I loved the names of the Finger Lakes wines on the menu at the Glen Iris Inn in Letchworth State Park. They are called Radiance, Wisdom, Love, Inspiration and Harmony and all seemed very fitting to the extraordinary landscape and waterfalls that surrounded us here. These wines are from the nearby Inspire Moore Wineryand with many more Sauvignon Blancs, Rieslings and Rosés in store, their glasses are never half empty.

The names of the Inspire Moore wines also sum up the attitude to grape growing and wine production in the USA, a dynamic industry even though it is still limited to certain regions. The vineyards are radiant as they bask in the sun, they are created with wisdom and love, and they are inspiring a whole new viticulture all over the state. There are too many to list, with this Finger Lakes region being one of the leaders in this field. For every lake there’s a grape, it would seem, with wine trails around Canandaigua LakeCayuga LakeKeuka Lakeand Seneca Lake not forgetting a stop at the New York Wine and Culinary Center in Canandaigua.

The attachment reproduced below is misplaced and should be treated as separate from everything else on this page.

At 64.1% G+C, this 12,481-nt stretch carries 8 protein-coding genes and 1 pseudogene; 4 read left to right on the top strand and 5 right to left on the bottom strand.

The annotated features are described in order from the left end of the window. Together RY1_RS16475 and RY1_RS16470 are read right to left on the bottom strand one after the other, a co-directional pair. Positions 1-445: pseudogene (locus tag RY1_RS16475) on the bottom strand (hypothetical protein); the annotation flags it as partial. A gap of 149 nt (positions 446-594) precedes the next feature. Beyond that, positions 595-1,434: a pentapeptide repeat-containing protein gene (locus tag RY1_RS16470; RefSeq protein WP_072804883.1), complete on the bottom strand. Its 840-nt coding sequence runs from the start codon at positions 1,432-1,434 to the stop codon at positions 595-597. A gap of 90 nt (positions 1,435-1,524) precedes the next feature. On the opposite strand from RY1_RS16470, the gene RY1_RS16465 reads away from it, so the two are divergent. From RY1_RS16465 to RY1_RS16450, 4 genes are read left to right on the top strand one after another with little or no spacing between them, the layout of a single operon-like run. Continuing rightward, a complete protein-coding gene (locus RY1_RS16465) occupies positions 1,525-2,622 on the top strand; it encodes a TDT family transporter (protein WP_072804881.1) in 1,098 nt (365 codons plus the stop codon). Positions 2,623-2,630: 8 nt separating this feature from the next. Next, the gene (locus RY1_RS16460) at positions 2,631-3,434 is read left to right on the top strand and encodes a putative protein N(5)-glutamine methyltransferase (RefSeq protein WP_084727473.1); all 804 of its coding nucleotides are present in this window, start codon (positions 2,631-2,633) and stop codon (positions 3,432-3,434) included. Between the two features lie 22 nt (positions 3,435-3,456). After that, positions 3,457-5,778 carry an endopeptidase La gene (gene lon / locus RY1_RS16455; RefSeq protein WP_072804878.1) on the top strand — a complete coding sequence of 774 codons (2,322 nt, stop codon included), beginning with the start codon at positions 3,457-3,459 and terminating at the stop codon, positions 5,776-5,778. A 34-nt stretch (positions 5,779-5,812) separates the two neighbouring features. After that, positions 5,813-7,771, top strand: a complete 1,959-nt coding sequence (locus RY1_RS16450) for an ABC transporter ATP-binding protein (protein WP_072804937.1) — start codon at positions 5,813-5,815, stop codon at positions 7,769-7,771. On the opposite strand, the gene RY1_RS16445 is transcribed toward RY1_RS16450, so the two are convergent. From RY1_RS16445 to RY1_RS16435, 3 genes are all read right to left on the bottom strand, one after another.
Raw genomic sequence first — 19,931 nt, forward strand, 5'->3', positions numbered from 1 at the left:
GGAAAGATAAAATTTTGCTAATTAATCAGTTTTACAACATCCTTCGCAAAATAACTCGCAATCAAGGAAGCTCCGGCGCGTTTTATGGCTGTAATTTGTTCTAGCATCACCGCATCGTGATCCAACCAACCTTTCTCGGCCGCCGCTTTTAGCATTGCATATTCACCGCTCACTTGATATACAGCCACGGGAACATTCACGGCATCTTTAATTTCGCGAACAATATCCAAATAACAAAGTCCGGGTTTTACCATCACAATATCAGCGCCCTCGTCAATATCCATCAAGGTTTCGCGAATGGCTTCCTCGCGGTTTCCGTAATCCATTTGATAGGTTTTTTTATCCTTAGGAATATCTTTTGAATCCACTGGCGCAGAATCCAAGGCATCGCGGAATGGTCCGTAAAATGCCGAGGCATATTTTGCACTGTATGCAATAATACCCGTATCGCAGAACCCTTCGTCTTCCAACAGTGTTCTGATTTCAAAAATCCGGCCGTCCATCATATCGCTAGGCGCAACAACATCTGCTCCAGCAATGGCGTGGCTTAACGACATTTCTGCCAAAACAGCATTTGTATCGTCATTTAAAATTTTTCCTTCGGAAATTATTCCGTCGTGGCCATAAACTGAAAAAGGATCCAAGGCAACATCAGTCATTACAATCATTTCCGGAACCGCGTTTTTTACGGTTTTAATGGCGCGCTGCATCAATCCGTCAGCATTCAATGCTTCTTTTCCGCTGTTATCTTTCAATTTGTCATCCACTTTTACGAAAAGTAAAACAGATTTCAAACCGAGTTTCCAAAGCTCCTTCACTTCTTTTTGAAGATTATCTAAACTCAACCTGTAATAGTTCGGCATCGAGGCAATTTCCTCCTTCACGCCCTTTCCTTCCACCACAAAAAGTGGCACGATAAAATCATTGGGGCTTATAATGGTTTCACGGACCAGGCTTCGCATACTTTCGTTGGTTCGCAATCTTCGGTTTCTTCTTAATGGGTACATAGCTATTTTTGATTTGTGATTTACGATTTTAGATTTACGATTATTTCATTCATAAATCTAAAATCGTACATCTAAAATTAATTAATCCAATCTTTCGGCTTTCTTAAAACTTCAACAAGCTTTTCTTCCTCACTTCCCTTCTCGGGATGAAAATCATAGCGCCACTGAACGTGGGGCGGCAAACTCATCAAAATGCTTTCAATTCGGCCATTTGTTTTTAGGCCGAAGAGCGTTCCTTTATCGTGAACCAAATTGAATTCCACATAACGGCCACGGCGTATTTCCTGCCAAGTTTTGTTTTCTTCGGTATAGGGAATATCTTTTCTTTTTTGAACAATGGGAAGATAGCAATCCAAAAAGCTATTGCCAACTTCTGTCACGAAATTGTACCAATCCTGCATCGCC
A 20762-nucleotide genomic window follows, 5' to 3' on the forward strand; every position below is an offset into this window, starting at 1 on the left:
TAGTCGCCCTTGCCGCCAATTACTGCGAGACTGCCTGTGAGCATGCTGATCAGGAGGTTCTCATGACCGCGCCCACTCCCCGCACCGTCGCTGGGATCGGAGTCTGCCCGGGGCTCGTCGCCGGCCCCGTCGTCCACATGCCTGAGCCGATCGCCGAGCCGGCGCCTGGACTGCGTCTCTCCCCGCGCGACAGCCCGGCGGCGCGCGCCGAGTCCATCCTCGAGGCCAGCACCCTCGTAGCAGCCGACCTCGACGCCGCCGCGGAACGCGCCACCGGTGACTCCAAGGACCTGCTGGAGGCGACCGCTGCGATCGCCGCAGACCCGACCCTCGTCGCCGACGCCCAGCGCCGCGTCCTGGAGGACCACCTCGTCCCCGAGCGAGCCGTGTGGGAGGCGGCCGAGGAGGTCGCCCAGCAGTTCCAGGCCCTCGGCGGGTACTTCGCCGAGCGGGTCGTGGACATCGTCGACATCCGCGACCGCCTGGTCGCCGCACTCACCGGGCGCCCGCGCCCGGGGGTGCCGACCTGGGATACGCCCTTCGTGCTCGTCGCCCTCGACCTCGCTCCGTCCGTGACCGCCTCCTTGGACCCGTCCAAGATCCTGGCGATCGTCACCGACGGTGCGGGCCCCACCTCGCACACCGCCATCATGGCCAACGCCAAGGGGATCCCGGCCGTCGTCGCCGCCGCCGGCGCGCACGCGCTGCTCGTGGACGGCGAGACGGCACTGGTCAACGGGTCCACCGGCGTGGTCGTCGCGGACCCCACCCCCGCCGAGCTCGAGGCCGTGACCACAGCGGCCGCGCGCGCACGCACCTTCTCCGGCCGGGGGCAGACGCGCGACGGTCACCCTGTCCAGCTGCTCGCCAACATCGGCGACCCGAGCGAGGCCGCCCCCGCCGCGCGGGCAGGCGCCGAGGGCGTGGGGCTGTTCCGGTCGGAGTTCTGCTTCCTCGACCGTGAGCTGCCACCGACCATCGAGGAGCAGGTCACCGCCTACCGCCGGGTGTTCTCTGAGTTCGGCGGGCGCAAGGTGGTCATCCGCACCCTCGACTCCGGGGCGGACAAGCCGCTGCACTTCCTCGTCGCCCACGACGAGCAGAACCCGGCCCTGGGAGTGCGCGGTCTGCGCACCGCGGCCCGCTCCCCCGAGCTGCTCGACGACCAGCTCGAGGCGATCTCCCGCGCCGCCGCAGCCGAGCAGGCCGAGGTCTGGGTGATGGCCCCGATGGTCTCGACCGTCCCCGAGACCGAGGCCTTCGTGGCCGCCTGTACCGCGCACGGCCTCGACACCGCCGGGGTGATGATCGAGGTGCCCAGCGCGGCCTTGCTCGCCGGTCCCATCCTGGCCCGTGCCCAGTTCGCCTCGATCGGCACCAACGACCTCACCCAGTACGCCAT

Long Island is also crammed with vineyards. Now referred to officially as wine country, with its own regionalWine Council, it has grown from one small vineyard in the 1970′s to 30,000 acres and fifty wine producers. The Long Island Wine Council’s website is superb for keeping you up to date with wine events in the region, such as seaside appropriate Fish and Sips event at the Long Island aquarium in November, as well as giving a detailed listing of all the wineries.